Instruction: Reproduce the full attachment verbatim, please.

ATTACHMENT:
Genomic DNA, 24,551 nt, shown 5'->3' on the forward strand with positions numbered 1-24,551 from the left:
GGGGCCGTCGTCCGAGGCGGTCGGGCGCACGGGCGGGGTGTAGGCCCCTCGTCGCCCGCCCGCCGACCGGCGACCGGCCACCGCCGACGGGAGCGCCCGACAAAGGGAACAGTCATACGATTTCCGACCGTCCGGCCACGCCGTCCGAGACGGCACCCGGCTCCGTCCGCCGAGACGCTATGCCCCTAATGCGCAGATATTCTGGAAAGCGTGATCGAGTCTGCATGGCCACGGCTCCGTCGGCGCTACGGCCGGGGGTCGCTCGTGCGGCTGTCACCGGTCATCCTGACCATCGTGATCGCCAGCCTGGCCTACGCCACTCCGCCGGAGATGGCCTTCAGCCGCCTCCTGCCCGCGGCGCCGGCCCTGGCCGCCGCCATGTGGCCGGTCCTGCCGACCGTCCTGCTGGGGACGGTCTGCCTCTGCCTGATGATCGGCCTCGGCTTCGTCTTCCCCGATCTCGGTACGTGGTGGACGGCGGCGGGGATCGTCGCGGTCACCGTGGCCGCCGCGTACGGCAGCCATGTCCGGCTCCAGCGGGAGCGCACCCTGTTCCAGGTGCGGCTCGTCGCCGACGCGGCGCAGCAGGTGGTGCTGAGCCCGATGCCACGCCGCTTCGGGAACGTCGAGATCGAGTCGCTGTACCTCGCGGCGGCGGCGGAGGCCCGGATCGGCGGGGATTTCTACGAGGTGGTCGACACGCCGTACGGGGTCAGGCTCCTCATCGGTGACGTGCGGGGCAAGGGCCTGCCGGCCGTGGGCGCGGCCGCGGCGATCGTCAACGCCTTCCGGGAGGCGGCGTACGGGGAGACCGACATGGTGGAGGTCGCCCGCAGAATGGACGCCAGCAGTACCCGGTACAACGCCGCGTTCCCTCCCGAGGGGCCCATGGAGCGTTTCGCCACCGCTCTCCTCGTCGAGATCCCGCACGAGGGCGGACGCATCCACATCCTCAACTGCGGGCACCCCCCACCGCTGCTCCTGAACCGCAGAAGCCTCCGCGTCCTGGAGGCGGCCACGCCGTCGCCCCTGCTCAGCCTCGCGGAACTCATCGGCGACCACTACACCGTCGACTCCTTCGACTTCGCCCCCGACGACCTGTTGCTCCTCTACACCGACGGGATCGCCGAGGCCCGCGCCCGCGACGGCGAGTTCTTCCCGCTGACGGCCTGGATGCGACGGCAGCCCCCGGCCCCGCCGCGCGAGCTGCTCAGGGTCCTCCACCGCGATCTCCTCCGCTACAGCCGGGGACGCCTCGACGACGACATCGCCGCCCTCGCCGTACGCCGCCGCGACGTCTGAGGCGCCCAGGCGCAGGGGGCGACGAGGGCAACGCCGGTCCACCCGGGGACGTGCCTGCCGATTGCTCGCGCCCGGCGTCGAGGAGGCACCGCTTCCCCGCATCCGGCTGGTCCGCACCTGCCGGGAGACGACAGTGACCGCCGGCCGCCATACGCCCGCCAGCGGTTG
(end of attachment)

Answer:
Genomic DNA, 24,551 nt, shown 5'->3' on the forward strand with positions numbered 1-24,551 from the left:
GGGGCCGTCGTCCGAGGCGGTCGGGCGCACGGGCGGGGTGTAGGCCCCTCGTCGCCCGCCCGCCGACCGGCGACCGGCCACCGCCGACGGGAGCGCCCGACAAAGGGAACAGTCATACGATTTCCGACCGTCCGGCCACGCCGTCCGAGACGGCACCCGGCTCCGTCCGCCGAGACGCTATGCCCCTAATGCGCAGATATTCTGGAAAGCGTGATCGAGTCTGCATGGCCACGGCTCCGTCGGCGCTACGGCCGGGGGTCGCTCGTGCGGCTGTCACCGGTCATCCTGACCATCGTGATCGCCAGCCTGGCCTACGCCACTCCGCCGGAGATGGCCTTCAGCCGCCTCCTGCCCGCGGCGCCGGCCCTGGCCGCCGCCATGTGGCCGGTCCTGCCGACCGTCCTGCTGGGGACGGTCTGCCTCTGCCTGATGATCGGCCTCGGCTTCGTCTTCCCCGATCTCGGTACGTGGTGGACGGCGGCGGGGATCGTCGCGGTCACCGTGGCCGCCGCGTACGGCAGCCATGTCCGGCTCCAGCGGGAGCGCACCCTGTTCCAGGTGCGGCTCGTCGCCGACGCGGCGCAGCAGGTGGTGCTGAGCCCGATGCCACGCCGCTTCGGGAACGTCGAGATCGAGTCGCTGTACCTCGCGGCGGCGGCGGAGGCCCGGATCGGCGGGGATTTCTACGAGGTGGTCGACACGCCGTACGGGGTCAGGCTCCTCATCGGTGACGTGCGGGGCAAGGGCCTGCCGGCCGTGGGCGCGGCCGCGGCGATCGTCAACGCCTTCCGGGAGGCGGCGTACGGGGAGACCGACATGGTGGAGGTCGCCCGCAGAATGGACGCCAGCAGTACCCGGTACAACGCCGCGTTCCCTCCCGAGGGGCCCATGGAGCGTTTCGCCACCGCTCTCCTCGTCGAGATCCCGCACGAGGGCGGACGCATCCACATCCTCAACTGCGGGCACCCCCCACCGCTGCTCCTGAACCGCAGAAGCCTCCGCGTCCTGGAGGCGGCCACGCCGTCGCCCCTGCTCAGCCTCGCGGAACTCATCGGCGACCACTACACCGTCGACTCCTTCGACTTCGCCCCCGACGACCTGTTGCTCCTCTACACCGACGGGATCGCCGAGGCCCGCGCCCGCGACGGCGAGTTCTTCCCGCTGACGGCCTGGATGCGACGGCAGCCCCCGGCCCCGCCGCGCGAGCTGCTCAGGGTCCTCCACCGCGATCTCCTCCGCTACAGCCGGGGACGCCTCGACGACGACATCGCCGCCCTCGCCGTACGCCGCCGCGACGTCTGAGGCGCCCAGGCGCAGGGGGCGACGAGGGCAACGCCGGTCCACCCGGGGACGTGCCTGCCGATTGCTCGCGCCCGGCGTCGAGGAGGCACCGCTTCCCCGCATCCGGCTGGTCCGCACCTGCCGGGAGACGACAGTGACCGCCGGCCGCCATACGCCCGCCAGCGGTTG